Whatever ultimately happens to Royce White's career, he will remain a fascinating player in NBA history. Either as a landmark first, someone who changed how the league handles mental illness, or as weird trivia that will be the focus of a pretty good magazine article in 40 years. Until his recent interview on Grantland, there hasn't been a lot of clarity on what the Houston Rockets & Royce White were fighting about. There was heresay about the Rockets being generous to accomodate him, and then counterclaims that they weren't as compromising as their public face would seem. It was hard to really pick a side, although that didn't seem to stop the majority of sports fans. Now picture is a little clearer, with record of White's demands and, even more importantly, his reasons behind them. Yet somehow things aren't any easier.
I've gotten into basketball again in the last couple of years, mostly thanks to a lot of great sports journalism on Grantland and elsewhere that captured my imagination. The problem is, the last time I was a huge NBA fan, Michael Jordan was the king of the world and Charles Barkley was not TNT comic relief, but a terrifying rebounding force that once took on Godzilla and told you to SHUT UP AND JAM.
My favorite team back then was the Orland Magic. They were new, had a cool brand, and were an exciting title contender. Shaquille O'Neal was the obvious hero of the team, but as I was the slightly counter cultural kid that always liked the secondary hero, I marked for Anfernee "Penny" Hardaway. It helped that he had kid friendly commercials: a hilarious puppet voiced by Chris Rock, dubbed Li'l Penny, sold his shoes and made him a constant All-Star Game presence even when he didn't deserve it. (The flip side of that is that now the guy behind the puppet is more famous that Penny Hardaway ever was.)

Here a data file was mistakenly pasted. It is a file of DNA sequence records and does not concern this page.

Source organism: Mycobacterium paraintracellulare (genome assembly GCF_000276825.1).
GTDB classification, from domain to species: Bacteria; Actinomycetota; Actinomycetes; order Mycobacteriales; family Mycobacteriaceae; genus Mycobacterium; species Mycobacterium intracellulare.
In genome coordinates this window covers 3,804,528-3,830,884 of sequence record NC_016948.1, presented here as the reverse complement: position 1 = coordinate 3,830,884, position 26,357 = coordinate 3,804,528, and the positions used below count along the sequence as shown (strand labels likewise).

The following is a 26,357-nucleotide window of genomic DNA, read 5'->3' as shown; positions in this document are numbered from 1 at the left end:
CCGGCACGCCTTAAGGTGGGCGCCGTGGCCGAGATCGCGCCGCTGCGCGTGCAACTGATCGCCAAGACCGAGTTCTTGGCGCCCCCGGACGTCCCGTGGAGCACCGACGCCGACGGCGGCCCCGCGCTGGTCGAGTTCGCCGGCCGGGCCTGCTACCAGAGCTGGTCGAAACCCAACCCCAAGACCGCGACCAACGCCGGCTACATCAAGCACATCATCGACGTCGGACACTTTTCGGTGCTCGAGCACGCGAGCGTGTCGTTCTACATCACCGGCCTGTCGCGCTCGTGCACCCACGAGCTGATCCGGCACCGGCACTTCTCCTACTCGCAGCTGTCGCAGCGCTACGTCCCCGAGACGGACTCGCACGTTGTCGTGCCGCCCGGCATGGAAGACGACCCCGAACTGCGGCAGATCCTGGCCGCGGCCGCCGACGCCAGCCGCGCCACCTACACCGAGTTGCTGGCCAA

These days, all my heroes are gone (except for Grant Hill, what the hell?) and while the new cast of characters is great, I don't know how to pick a favorite team. Back in the day, teams had a long term identity and the way contracts worked allowed for a static cast of characters. Today, I don't know how to pick a team when they can be irrevocably changed every year. In today's NBA, picking a favorite team feels like having loyalty to a logo and a mascot; ultimately superfluous characteristics. I like players, not teams.
I've been told that it's not about repping a team, but a city. It's about hometown civic pride. While I love Los Angeles, I can't translate that into love for the Lakers. What does a recent transplant like Dwight Howard have to do with my love of LA culture? What does Steve Nash know about planning your life around freeway routes? Then there are old habits. Laker hating, even when I try and fight it, is something tucked into every corner of my mind. I came into basketball with the Showtime roster of Van Exel/Ceballos/Campbell. My entire family loved them, from my old grandmother to my young cousins, and so I decided to root against them. It made games more fun when there was competition in the living room.
It's hard to tell now, but basketball used to be a defining part of my life. When I was a child, it was more than just a hobby and sport of choice, but my goal in life. Back when Michael Jordan and the Chicago Bulls defined the league, when Dennis Rodman was more than just obscure pop culture trivia, when Nick Van Exel was the coolest guy on the Lakers. Today, it's a faint lingering taste. It's a source of brief nostalgia.
Charles Barkley, Dennis Scott, Shawn Kemp, Grant Hill, Tony Kukoc, David Robinson: these guys were my NBA. They was my cast of characters that I had grown to know from stats on the back of Upper Deck trading cards and blurbs in SLAM magazine. Now, these guys are either all retired as color commentators or analysts. A few are still playing, but as backups to backups, veterans with limited minutes in free agent limbo whose sole purpose is provide mentorship or act as maturing influences on the locker room.
The prime example of this fall was Penny Hardaway, who could be described as my basketball idol. I had the shoes, jersey, even sent him a letter (all I got back was an application for his fan club.) It's not uncommon: Penny Hardaway's work with Nike & Chris Rock on the Li'l Penny shoe commercials made him a household name and a piece of 90's pop culture. It endeared him as the cool new star that young kids could latch onto, many of which still latch onto today. It's a rare quality for sports stars: not just a following, but a cult following.